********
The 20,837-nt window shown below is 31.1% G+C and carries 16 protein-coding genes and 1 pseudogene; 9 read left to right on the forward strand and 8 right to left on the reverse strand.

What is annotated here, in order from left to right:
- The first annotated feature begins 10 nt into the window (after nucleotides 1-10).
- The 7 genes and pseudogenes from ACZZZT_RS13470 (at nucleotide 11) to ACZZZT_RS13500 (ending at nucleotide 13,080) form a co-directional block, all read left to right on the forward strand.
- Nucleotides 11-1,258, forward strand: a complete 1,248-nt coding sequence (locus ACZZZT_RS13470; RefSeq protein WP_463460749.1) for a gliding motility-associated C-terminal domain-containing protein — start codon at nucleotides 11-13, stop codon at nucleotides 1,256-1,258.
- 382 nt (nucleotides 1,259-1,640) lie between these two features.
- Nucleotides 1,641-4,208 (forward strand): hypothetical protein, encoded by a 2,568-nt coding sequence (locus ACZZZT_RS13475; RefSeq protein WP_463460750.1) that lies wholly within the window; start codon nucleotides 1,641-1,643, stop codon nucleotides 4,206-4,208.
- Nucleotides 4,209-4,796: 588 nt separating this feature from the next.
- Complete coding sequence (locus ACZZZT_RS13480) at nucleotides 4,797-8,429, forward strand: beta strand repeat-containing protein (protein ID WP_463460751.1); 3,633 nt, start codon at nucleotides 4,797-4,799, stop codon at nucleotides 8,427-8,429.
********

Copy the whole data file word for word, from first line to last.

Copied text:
The 20,837-nt window shown below is 31.1% G+C and carries 16 protein-coding genes and 1 pseudogene; 9 read left to right on the forward strand and 8 right to left on the reverse strand.

What is annotated here, in order from left to right:
- The first annotated feature begins 10 nt into the window (after nucleotides 1-10).
- The 7 genes and pseudogenes from ACZZZT_RS13470 (at nucleotide 11) to ACZZZT_RS13500 (ending at nucleotide 13,080) form a co-directional block, all read left to right on the forward strand.
- Nucleotides 11-1,258, forward strand: a complete 1,248-nt coding sequence (locus ACZZZT_RS13470; RefSeq protein WP_463460749.1) for a gliding motility-associated C-terminal domain-containing protein — start codon at nucleotides 11-13, stop codon at nucleotides 1,256-1,258.
- 382 nt (nucleotides 1,259-1,640) lie between these two features.
- Nucleotides 1,641-4,208 (forward strand): hypothetical protein, encoded by a 2,568-nt coding sequence (locus ACZZZT_RS13475; RefSeq protein WP_463460750.1) that lies wholly within the window; start codon nucleotides 1,641-1,643, stop codon nucleotides 4,206-4,208.
- Nucleotides 4,209-4,796: 588 nt separating this feature from the next.
- Complete coding sequence (locus ACZZZT_RS13480) at nucleotides 4,797-8,429, forward strand: beta strand repeat-containing protein (protein ID WP_463460751.1); 3,633 nt, start codon at nucleotides 4,797-4,799, stop codon at nucleotides 8,427-8,429.